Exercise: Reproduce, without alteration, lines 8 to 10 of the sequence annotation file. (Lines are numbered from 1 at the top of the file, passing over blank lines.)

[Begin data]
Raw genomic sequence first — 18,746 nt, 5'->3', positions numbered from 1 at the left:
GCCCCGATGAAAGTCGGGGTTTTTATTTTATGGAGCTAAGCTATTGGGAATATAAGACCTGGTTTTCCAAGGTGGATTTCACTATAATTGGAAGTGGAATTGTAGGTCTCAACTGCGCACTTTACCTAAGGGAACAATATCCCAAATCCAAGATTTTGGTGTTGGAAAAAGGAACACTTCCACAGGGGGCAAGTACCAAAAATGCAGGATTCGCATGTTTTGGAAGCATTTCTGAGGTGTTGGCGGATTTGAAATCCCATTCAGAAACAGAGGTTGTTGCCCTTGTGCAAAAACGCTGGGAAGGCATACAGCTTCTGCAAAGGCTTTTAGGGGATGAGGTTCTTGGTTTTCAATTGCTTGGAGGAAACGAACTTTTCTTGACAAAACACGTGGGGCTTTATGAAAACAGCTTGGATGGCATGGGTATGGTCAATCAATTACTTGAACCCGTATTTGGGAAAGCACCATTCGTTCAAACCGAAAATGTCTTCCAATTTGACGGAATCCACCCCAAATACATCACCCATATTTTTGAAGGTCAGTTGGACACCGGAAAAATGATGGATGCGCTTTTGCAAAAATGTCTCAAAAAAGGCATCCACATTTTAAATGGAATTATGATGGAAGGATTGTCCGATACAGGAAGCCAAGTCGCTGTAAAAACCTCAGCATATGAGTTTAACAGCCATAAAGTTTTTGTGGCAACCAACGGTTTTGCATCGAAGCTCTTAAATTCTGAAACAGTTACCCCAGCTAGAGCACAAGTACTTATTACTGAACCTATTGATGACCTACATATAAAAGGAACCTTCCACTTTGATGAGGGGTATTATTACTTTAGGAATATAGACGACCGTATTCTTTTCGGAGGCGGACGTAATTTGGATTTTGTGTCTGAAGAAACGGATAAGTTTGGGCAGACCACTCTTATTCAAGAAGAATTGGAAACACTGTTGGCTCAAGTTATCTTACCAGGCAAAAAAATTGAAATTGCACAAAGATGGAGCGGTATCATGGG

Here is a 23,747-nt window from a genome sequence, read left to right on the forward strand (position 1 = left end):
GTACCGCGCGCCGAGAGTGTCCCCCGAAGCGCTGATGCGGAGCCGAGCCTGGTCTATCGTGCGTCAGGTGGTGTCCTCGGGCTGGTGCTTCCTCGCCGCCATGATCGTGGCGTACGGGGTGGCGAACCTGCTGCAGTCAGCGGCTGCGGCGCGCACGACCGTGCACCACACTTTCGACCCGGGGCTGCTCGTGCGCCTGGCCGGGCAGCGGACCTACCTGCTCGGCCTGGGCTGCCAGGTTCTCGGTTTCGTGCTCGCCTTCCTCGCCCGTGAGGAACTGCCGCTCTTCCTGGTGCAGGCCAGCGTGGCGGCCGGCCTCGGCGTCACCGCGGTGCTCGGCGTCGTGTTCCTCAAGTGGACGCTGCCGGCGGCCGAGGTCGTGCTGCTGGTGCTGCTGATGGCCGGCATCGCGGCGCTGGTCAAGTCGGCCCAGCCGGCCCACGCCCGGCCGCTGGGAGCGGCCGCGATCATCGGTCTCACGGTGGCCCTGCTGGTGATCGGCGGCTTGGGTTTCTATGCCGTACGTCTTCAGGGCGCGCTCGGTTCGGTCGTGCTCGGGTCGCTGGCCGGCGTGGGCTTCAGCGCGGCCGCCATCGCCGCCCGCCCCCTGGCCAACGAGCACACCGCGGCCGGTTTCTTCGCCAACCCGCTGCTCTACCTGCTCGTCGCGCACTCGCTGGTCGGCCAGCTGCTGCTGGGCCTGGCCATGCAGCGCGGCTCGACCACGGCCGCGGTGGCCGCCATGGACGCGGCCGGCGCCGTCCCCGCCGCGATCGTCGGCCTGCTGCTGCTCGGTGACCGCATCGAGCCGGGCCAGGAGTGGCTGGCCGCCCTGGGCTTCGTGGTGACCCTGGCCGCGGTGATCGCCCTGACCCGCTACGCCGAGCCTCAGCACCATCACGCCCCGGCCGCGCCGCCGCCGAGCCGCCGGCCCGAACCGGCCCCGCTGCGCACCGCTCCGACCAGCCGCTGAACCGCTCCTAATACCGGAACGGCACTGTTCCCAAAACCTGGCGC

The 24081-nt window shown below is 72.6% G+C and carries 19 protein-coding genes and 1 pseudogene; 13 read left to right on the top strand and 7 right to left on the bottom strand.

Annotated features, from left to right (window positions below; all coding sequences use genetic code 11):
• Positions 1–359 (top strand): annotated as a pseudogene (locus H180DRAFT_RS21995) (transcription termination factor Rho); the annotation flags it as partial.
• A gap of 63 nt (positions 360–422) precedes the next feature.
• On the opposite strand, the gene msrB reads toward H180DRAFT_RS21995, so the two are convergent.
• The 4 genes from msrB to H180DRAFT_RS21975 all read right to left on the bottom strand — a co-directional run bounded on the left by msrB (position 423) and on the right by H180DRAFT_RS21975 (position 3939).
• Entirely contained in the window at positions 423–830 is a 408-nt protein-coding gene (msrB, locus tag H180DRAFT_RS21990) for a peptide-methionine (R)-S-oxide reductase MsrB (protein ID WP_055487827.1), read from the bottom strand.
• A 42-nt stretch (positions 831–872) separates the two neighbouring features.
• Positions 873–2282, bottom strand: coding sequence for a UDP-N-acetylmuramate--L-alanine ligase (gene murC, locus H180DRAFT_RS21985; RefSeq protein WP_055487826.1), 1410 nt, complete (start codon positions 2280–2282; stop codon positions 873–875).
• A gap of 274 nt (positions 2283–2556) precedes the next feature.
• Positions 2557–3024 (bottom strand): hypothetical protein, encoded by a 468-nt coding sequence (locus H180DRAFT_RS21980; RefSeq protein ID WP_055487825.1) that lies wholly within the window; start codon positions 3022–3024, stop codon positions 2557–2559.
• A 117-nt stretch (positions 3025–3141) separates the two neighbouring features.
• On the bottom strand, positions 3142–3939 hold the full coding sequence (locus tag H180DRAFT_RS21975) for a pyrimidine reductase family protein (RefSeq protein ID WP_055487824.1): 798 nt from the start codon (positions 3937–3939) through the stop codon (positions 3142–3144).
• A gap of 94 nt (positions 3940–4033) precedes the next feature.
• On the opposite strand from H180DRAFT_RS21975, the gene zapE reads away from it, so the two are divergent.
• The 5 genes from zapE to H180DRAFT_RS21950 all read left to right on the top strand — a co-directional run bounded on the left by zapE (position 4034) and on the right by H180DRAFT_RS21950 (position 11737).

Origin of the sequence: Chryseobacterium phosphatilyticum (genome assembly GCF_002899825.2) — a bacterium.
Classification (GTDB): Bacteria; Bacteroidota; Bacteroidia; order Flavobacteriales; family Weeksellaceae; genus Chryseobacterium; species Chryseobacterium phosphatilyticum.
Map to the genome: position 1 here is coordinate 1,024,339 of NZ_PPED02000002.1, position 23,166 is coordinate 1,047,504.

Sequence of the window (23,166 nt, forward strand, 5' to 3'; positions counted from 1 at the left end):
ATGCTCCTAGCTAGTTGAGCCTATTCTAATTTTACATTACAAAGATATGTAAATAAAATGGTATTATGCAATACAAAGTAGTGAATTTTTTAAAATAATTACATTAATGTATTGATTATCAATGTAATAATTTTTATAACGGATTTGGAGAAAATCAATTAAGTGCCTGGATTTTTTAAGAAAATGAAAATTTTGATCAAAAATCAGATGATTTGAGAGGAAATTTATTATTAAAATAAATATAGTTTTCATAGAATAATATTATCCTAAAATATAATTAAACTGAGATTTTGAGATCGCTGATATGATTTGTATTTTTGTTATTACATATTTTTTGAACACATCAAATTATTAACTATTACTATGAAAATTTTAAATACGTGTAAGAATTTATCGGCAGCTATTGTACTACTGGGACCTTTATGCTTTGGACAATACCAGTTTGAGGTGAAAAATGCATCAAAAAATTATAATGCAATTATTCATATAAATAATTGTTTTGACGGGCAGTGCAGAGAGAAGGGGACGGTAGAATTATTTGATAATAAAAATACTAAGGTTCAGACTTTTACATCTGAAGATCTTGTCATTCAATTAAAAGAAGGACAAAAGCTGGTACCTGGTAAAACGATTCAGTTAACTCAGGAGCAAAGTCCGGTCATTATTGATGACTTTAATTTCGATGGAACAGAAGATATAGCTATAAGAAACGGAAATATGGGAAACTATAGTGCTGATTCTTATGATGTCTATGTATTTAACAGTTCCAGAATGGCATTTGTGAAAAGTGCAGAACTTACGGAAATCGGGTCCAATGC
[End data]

• A gap of 63 nt (positions 360–422) precedes the next feature.
• On the opposite strand, the gene msrB reads toward H180DRAFT_RS21995, so the two are convergent.
• The 4 genes from msrB to H180DRAFT_RS21975 all read right to left on the bottom strand — a co-directional run bounded on the left by msrB (position 423) and on the right by H180DRAFT_RS21975 (position 3939).